6. Victoria (directed by Sebastian Schipper, 2015)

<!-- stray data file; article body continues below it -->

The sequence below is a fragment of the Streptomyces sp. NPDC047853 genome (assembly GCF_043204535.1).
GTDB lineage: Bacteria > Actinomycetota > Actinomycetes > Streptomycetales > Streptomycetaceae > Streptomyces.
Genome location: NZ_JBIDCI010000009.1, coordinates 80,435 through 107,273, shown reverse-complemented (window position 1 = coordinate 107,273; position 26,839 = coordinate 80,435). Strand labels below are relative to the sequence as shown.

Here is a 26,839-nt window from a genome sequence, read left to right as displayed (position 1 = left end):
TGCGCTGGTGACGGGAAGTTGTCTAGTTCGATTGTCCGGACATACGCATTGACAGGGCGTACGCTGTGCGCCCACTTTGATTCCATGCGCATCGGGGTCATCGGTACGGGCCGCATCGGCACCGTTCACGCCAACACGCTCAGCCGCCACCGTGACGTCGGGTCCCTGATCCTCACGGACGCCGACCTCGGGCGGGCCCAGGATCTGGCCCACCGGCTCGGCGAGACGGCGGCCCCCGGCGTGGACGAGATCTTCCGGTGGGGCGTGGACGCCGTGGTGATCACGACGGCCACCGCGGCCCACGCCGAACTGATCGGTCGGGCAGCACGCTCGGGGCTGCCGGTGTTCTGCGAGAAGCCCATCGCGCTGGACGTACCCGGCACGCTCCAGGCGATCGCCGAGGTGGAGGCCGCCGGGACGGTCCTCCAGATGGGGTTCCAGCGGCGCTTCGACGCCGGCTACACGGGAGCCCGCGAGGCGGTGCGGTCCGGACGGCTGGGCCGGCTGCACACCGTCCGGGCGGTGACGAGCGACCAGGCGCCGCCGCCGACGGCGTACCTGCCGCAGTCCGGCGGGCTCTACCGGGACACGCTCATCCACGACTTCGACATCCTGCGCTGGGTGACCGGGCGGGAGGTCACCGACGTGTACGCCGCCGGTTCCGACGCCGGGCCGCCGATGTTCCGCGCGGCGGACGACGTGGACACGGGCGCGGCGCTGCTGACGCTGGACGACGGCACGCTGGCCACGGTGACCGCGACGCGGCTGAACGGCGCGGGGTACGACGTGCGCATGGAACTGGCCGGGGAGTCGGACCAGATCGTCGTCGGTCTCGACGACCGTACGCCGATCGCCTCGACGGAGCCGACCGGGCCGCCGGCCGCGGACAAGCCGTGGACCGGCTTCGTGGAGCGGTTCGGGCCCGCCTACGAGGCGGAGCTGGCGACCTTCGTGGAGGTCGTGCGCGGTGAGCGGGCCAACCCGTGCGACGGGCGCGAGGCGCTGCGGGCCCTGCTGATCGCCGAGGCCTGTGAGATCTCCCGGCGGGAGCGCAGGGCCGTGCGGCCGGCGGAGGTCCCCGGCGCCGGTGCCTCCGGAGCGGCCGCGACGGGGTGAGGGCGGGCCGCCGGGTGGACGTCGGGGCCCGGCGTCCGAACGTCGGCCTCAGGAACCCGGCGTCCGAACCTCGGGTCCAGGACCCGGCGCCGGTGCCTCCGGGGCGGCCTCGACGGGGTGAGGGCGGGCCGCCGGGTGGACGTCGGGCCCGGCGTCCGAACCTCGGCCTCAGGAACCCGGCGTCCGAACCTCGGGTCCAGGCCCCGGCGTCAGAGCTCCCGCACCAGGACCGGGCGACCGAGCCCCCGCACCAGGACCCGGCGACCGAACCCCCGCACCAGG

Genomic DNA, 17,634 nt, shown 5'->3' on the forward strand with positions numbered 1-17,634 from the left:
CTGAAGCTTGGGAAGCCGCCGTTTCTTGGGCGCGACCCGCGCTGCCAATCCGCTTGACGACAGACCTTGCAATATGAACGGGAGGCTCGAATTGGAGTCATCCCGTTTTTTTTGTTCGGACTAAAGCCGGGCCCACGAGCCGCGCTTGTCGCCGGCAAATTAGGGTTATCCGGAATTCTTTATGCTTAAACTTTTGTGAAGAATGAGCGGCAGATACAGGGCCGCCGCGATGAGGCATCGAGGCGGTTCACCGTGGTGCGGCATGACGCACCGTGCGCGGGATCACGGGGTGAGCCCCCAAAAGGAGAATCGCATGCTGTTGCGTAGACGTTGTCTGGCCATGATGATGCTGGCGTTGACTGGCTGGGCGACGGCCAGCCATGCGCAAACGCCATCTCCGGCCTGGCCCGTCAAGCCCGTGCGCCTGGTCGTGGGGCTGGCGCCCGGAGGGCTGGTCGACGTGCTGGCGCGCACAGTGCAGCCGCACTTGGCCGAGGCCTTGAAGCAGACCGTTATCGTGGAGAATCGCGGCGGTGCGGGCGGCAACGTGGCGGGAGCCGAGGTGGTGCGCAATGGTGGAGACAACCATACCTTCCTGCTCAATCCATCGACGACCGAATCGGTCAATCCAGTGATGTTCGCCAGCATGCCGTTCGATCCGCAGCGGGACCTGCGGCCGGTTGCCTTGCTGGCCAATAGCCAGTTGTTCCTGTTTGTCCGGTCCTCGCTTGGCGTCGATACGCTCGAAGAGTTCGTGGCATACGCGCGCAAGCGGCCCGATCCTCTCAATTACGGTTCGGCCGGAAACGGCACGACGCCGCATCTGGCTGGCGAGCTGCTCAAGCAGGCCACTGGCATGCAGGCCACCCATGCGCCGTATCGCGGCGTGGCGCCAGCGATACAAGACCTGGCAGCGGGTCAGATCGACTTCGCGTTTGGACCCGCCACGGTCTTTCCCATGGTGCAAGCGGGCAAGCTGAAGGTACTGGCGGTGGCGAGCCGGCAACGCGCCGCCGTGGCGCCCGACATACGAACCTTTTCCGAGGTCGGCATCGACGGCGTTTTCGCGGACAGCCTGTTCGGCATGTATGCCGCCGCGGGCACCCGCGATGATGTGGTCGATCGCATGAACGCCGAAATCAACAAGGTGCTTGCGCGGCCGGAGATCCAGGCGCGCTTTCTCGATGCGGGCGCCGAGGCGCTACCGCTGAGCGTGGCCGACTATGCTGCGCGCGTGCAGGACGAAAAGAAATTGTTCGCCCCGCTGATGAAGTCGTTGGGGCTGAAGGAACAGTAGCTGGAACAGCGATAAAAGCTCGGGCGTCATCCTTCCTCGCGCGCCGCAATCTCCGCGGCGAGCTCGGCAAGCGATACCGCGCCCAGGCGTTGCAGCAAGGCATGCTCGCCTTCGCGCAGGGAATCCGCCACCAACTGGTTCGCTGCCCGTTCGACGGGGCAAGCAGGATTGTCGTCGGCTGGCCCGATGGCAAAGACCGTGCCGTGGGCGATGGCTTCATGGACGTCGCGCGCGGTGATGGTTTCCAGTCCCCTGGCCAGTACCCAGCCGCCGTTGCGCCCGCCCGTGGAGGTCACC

Creating a film with one single continuous shot is a gimmick. Hitchcock tried to fake one with Rope many moons ago by zooming into an actor’s back every time there is a cut—a laughable attempt to say the least (but I do think the film itself is underappreciated). Sokurov’s historical epic Russian Ark is probably the most revered film truly consisted of one continuous take. But that should have been the end of it. I’ll say it again: shooting a movie in one uninterrupted take is a fucking gimmick, and nothing more. Birdman needlessly pretends to do so. Ooh-la-la, big fucking deal. Technical marvels should serve some sort of aesthetic or narrative purpose. But such needless gimmick often adds little value to the film, and more often than not, becomes a distracting weakness. Victoria is a textbook example. Clocking in at two hours and twenty minutes, this quasi-thriller of a young woman’s night gone wrong could really use some heavy editing. The first 45 minutes of her meeting four dubious guys for some beer on a rooftop does not have to last all that long if we do not have to follow them on every street corner and every elevator ride. Glossing the scenes over with some Nils Frahm music does not make them any more tolerable. Due to uninterrupted shooting, the filmmakers are obligated to fill the screen with unnecessary actions and half-baked characterizations. Okay, I get it. Victoria is a failed conservatory student in a foreign city (Berlin). So she might as well go rob a bank with some dudes she just met. You think that’s incredibly stupid? Do it in one single shot so the focus will not be on all that is wrong with the film.